Book Talk: "Entangled Empires The Anglo-Iberian Atlantic, 1500-1830," by Jorge Cañizares-Esguerra, Brad Dixon, and Kristie Flannery, University of Texas at Austin (History Faculty New Book Talk)

The Institute for Historical Studies in the Department of History, and

the Center for European Studies invite you to:

 

"Entangled Empires: The Anglo-Iberian Atlantic, 1500-1830"

 

A book talk and discussion with Jorge Cañizares-Esguerra (Editor and contributor), Brad Dixon (contributor), and Kristie Flannery (contributor),  Department of History, University of Texas at Austin

According to conventional wisdom, in the sixteenth century, Spain and Portugal served as a model to the English for how to go about establishing colonies in the New World and Africa. By the eighteenth century, however, it was Spain and Portugal that aspired to imitate the British. Editor Jorge Cañizares-Esguerra and the contributors to Entangled Empires challenge these long-standing assumptions, exploring how Spain, Britain, and Portugal shaped one another throughout the entire period, from the sixteenth to the nineteenth centuries. They argue that these empires were interconnected from the very outset in their production and sharing of knowledge as well as in their economic activities. Willingly or unwillingly, African slaves, Amerindians, converso traders, smugglers, missionaries, diplomats, settlers, soldiers, and pirates crossed geographical, linguistic, and political boundaries and cocreated not only local but also imperial histories. Contributors reveal that entanglement was not merely a process that influenced events in the colonies after their founding; it was constitutive of European empire from the beginning. The essays in Entangled Empires seek to clarify the processes that rendered the intertwined histories of these colonial worlds invisible, including practices of archival erasure as well as selective memorialization. Bringing together a large geography and chronology, Entangled Empires emphasizes the importance of understanding connections, both intellectual and practical, between the English and Iberian imperial projects. The colonial history of the United States ought to be considered part of the history of colonial Latino-America just as Latin-American history should be understood as fundamental to the formation of the United States.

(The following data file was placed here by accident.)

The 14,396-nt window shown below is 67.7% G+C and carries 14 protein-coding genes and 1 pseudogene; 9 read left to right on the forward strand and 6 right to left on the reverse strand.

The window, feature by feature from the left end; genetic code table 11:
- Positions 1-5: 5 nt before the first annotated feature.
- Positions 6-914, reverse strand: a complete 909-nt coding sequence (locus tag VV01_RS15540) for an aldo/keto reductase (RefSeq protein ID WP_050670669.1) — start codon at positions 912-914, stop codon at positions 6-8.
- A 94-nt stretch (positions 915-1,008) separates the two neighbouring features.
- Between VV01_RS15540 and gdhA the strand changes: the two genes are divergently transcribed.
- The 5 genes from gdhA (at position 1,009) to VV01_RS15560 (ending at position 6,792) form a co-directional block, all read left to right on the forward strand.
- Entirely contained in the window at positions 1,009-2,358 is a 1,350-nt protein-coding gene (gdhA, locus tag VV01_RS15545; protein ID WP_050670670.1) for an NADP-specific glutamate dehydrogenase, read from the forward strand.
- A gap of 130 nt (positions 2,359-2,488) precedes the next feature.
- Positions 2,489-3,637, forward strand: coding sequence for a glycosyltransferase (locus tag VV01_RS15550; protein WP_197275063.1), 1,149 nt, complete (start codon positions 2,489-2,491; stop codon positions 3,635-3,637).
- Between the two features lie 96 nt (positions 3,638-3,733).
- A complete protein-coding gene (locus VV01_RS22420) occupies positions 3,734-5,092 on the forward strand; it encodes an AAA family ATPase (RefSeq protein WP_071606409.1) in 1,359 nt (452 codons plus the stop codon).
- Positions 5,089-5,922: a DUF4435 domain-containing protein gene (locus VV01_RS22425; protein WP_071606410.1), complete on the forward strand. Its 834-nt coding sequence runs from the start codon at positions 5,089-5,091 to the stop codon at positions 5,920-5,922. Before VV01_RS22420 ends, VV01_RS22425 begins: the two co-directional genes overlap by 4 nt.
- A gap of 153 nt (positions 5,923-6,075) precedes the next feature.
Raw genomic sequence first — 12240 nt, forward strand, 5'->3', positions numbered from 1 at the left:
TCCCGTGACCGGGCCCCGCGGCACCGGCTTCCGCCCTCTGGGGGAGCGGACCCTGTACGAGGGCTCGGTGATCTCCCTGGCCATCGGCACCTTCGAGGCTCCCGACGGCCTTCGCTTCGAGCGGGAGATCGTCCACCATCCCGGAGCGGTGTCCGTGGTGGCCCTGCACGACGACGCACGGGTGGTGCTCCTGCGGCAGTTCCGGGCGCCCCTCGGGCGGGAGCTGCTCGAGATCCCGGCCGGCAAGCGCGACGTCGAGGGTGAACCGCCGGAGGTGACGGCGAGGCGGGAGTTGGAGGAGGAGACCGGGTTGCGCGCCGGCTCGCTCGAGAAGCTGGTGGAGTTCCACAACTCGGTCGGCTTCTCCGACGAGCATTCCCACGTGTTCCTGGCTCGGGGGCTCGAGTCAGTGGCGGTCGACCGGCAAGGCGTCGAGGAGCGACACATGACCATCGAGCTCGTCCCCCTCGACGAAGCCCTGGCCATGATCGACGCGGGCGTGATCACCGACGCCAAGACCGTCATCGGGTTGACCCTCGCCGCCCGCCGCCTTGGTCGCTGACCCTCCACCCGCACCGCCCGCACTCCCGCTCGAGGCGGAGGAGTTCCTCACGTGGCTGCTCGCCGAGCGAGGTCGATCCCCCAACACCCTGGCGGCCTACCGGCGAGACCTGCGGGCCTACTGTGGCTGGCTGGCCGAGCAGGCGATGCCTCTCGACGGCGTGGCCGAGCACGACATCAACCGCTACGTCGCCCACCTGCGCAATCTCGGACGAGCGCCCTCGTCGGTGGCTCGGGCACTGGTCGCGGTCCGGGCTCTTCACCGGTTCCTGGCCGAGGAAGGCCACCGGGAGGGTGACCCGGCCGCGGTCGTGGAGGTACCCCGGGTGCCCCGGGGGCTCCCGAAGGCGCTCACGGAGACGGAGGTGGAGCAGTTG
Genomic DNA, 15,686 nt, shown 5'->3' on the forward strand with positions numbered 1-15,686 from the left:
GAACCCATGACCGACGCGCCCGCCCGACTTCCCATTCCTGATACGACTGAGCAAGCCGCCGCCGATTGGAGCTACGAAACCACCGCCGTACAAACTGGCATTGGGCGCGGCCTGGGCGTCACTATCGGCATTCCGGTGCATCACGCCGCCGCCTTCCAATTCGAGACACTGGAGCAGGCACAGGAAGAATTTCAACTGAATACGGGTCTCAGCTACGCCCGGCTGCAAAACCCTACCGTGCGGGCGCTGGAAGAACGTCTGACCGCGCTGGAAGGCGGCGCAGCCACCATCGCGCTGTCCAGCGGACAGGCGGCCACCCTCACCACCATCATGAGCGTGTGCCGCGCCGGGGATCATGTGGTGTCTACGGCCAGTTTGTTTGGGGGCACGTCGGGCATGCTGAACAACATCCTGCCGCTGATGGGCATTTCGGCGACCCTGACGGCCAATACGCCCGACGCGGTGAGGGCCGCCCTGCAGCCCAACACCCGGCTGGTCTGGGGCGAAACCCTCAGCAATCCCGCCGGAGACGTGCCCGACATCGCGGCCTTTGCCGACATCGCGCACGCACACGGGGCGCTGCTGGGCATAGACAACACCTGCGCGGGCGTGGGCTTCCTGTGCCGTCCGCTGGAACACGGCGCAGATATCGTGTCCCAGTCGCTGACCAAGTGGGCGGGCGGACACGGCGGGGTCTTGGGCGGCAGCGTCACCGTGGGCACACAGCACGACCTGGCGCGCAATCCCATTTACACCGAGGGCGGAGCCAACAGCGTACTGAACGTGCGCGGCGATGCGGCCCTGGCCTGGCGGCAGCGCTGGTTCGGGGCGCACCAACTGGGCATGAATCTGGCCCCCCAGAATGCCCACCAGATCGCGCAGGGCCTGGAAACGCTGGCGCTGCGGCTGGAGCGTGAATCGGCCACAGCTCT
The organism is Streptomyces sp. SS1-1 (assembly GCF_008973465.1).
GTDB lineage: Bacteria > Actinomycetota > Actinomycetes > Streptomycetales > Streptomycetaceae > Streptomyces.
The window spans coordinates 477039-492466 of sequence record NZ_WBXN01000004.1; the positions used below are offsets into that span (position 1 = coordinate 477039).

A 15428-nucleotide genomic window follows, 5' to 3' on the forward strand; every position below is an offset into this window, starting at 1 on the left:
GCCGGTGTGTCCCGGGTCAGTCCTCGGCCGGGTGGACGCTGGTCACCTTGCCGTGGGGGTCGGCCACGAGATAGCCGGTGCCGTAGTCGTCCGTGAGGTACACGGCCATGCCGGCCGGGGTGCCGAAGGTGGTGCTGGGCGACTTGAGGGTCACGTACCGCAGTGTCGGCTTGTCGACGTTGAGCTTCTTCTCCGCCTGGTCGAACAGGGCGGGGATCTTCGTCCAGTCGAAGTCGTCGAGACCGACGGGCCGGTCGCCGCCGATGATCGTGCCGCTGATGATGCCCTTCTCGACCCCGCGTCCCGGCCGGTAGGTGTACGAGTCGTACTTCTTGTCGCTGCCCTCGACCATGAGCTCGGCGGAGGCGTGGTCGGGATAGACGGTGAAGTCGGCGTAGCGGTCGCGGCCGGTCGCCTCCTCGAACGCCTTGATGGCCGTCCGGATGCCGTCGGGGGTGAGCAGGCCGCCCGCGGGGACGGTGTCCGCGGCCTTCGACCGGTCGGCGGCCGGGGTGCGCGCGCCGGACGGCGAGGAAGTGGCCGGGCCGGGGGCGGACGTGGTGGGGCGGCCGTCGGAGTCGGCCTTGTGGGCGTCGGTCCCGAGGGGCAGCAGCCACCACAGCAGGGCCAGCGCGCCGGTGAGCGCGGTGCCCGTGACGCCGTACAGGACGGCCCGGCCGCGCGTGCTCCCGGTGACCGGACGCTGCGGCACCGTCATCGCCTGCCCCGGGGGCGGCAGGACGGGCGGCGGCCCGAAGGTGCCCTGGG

Entangled Empires emerged from an intensive workshop that brought together faculty and graduate students in the History Department at UT Austin and other leading scholars in the field. This book talk will reflect on the student-driven process of organizing both the conference and the book project, and discuss how this model can work to create valuable publication and networking opportunities for other groups at UT. 

 

Read about Entangled Empires (University of Pennsylvania Press, 2018):

http://www.upenn.edu/pennpress/book/15799.html

 

Kristie Flannery is a Ph.D. Candidate in the History Department at UT Austin. She is an Australian born, Austin-based scholar of colonialism and its legacies in the Iberian world. She has been awarded national and international prizes and fellowships including from the Newberry, Huntington, and Lilly Libraries, the Journal of Pacific History, and the Universidad Nacional Autónoma de México (UNAM). Kristie is in the final stages of writing her dissertation, "The Impossible Colony: Piracy, the Philippines, and Spain's Global Empire.” Read more about Kristie’s work at: https://liberalarts.utexas.edu/history/graduate/gradstudents/profile.php?id=kpf294

 

Brad Dixon received his Ph.D. in History at the University of Texas at Austin in 2018 for his dissertation, “Republic of Indians: Law, Politics, and Empire in the North American Southeast, 1585-1715.” His work has received support from the Social Science Research Council, the Library Company of Philadelphia, the New England Regional Fellowship Consortium, the John Carter Brown Library, and the North Carolinian Society. Brad has published book chapters and articles, and has presented at numerous conferences, including as a co-organizer of the “Entangled Histories of the Early Modern British and Iberian Empires” workshop held at UT. He is a postdoctoral fellow at the Institute for Historical Studies at UT Austin this year. Read more about Brad’s work at: https://liberalarts.utexas.edu/history/news/13090

 

Jorge Cañizares-Esguerra is the Alice Drysdale Sheffield Professor of History at the University of Texas Austin. His books include How to Write the History of the New World (2001), Puritan Conquistadors (2006), and Nature, Empire, and Nation (2007). Read about his work on his faculty profile page (https://liberalarts.utexas.edu/history/faculty/jc5543), and in this recent year-in-review article: https://liberalarts.utexas.edu/history/news/12859.

 

About this event:

https://liberalarts.utexas.edu/historicalstudies/events/47507

 

Please RSVP to cmeador@austin.utexas.edu to receive a copy of a short reading selection from the book. This discussion is part of the History Faculty New Book Talk Series at the Institute for Historical Studies.

Thursday, January 31, 2019 at 3:30am to 4:30am

Garrison Hall (GAR), 4.100
128 INNER CAMPUS DR , Austin, Texas 78705

Event Type

Academics, Arts & Humanities, Policy & Law, World & Culture

Departments

College of Liberal Arts

Target Audience

Students, Staff, Faculty, General Public

Website

https://liberalarts.utexas.edu/histor...

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Agnieszka Hamann 1/30/2019

Is it really at 3.30am?